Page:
Men’s Rights Activists: A Follow-Up

I told myself I was going to write about something happier (or at least more whimsical) but I couldn’t let this one pass by. Chloe over at the Bodycrimes blog has some great posts on the topic of Men’s Rights Activism. I wanted to highlight one of her posts because it sums up my feelings on the topic perfectly:

These reactions are rarely about addressing imbalances. They’re about the dominant group trying to stay dominant. Let’s face it, the Men’s Rights movement is never going to get out and campaign for child care in their work place, so they can see more of their kids, or shorter hours for working fathers, or the right to paternity leave. They’re not going to be marching against the sexual abuse of children, or even putting programs in place to support men in prisons and the military who are victims of rape. That’s not what they really want. What they want is for equality to go away and for us to return to some idealised time that never really existed.Let’s face it. They just hate women.

I couldn’t have said it better. The entire post is worth your time. You should go take a look.

One thought on “Men’s Rights Activists: A Follow-Up

  1. That was a great article. This line particularly stood out to me. “I get what he was about, to be honest. The men-bad/woman-good ‘all heterosexual sex is rape’ strain that ran through second-wave feminism, still up and running in the late 1990s when I did my project, was too black and white. Too inaccurate.”

    I think any activist group will eventually get a bit out of control, no matter how good the cause actually is. Once you reach a certain level of exposure, you eventually get co-opted by crazies with extreme agendas, and your salient points get covered up by those fringe agendas. At that point, the group basically has to reform and rally behind a new set of causes.

    MADD is a great example. When MADD was formed, society didn’t treat drunk driving as a “real” crime in the same way we don’t treat jaywalking as a crime. A cop who pulled over a drunk driver was more likely to just tell them to “Drive straight home” then take them to jail. The mother who started the group lost two children to drunk driving, and her goal was to raise public awareness of the harms of Drunk Driving and get police to honor laws that were on the books.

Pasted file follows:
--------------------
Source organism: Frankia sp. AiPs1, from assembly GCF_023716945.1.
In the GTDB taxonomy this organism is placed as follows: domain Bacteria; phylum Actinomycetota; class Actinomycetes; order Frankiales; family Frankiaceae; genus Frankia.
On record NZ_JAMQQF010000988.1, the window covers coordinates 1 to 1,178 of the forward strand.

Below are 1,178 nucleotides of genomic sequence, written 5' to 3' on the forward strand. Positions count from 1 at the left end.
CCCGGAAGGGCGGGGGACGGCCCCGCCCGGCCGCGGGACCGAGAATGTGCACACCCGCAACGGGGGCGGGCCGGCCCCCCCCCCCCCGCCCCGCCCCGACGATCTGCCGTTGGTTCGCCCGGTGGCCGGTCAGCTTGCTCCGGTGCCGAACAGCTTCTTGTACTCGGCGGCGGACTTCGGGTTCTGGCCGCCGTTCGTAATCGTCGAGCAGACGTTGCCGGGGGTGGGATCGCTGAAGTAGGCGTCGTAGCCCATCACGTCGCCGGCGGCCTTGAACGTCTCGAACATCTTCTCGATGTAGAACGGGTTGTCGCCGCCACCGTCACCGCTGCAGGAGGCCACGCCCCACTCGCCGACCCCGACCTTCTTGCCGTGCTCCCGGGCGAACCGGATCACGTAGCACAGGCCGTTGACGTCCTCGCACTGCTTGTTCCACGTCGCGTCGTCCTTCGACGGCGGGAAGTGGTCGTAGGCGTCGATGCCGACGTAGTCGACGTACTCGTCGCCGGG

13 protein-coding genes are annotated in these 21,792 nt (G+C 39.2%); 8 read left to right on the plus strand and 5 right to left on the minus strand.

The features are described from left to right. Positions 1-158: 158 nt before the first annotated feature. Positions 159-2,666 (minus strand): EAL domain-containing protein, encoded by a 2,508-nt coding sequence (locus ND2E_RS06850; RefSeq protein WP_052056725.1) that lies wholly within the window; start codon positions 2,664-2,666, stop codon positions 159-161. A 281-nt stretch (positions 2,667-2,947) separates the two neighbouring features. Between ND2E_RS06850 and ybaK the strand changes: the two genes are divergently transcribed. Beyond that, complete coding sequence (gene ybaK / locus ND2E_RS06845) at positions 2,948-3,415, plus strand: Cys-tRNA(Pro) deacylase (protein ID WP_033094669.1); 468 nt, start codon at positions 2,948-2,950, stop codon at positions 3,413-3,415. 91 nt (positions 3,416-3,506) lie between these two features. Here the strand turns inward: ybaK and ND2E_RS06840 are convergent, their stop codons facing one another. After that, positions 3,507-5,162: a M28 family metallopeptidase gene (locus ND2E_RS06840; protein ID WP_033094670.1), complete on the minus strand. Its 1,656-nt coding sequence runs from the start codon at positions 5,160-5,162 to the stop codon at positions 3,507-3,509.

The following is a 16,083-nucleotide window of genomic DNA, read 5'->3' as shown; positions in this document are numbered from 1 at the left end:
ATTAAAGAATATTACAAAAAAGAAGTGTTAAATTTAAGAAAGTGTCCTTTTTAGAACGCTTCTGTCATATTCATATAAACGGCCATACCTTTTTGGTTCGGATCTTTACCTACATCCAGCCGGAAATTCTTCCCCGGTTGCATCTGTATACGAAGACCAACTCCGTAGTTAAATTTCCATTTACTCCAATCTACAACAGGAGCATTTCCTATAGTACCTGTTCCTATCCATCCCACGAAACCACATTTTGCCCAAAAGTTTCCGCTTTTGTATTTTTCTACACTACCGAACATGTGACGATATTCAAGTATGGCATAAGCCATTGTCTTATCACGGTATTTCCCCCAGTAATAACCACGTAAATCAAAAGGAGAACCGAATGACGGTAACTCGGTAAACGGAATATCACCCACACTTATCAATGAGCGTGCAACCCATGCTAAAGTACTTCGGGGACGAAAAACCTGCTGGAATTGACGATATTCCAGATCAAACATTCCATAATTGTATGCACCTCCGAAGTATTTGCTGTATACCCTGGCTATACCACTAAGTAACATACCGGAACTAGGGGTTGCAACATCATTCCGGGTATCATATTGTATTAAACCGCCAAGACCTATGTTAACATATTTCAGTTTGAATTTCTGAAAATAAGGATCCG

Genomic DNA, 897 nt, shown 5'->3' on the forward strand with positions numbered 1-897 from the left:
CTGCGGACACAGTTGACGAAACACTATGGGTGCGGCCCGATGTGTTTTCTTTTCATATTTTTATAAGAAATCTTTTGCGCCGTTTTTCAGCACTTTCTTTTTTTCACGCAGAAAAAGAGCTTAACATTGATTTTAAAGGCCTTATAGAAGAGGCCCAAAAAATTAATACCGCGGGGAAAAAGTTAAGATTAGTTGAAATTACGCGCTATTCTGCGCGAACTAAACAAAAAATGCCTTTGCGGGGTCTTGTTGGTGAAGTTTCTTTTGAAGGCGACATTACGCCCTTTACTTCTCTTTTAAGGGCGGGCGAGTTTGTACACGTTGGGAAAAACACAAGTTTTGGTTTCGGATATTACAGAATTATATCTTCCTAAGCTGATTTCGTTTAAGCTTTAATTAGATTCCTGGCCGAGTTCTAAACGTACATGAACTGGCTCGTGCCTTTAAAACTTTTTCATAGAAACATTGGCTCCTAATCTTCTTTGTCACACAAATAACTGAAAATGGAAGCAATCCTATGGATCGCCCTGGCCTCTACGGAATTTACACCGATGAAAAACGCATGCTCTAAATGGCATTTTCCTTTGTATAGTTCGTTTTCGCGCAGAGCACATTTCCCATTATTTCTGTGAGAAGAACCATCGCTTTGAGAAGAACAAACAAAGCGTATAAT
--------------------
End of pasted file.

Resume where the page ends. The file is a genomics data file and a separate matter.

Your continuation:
Thankfully for us all, MADD’s goal was achieved, and now pretty much every alcohol add includes a plea to ‘drink responsibility.’ However, MADD was co-opted by crazies, the founder was forced out of her own organization, and the group rebranded themselves as “Mothers Against Destructive Decisions.” In this new incarnation, they are little more than a neo-prohibitionist group, and they’ve done such mind-bending things as protesting safe-ride programs for encouraging drinking when a safe-ride program SHOULD be exactly what they support.

    PETA is the same. Originally against animal cruelty, they now espouse ideas like “owning pets is slavery,” and “an animal’s life is greater than a human life.” Second-wave feminism followed the same route. A follow-up to women’s suffrage, their original goal was to fight institutionalized sexism. However, at some point, they got co-opted by misandrists who saw sexism in the most innocuous things. Luckily, third-wave feminism came along, which I think tackles many of the real gender issues that are still endemic, and is a perfect refuge for any feminists who are disenfranchised with the path that second-wave feminism followed. I know that I’ve turned people onto third-wave feminism who had previously said “I’m not a feminist! Those people are crazy. I believe in equality!”

    Oddly, MRA’s were never co-opted. They popped up as a reaction to what second-wave feminism became, populated largely by those unaware of third-wave feminism who identified all “feminists” as that crazy man-hating stereotype. Unfortunately, as a reaction to craziness, they attracted craziness in record time. It certainly doesn’t help that the proper response to second-wave feminism already existed in the form of third-wave feminism, which I think is just as welcoming to men as women.

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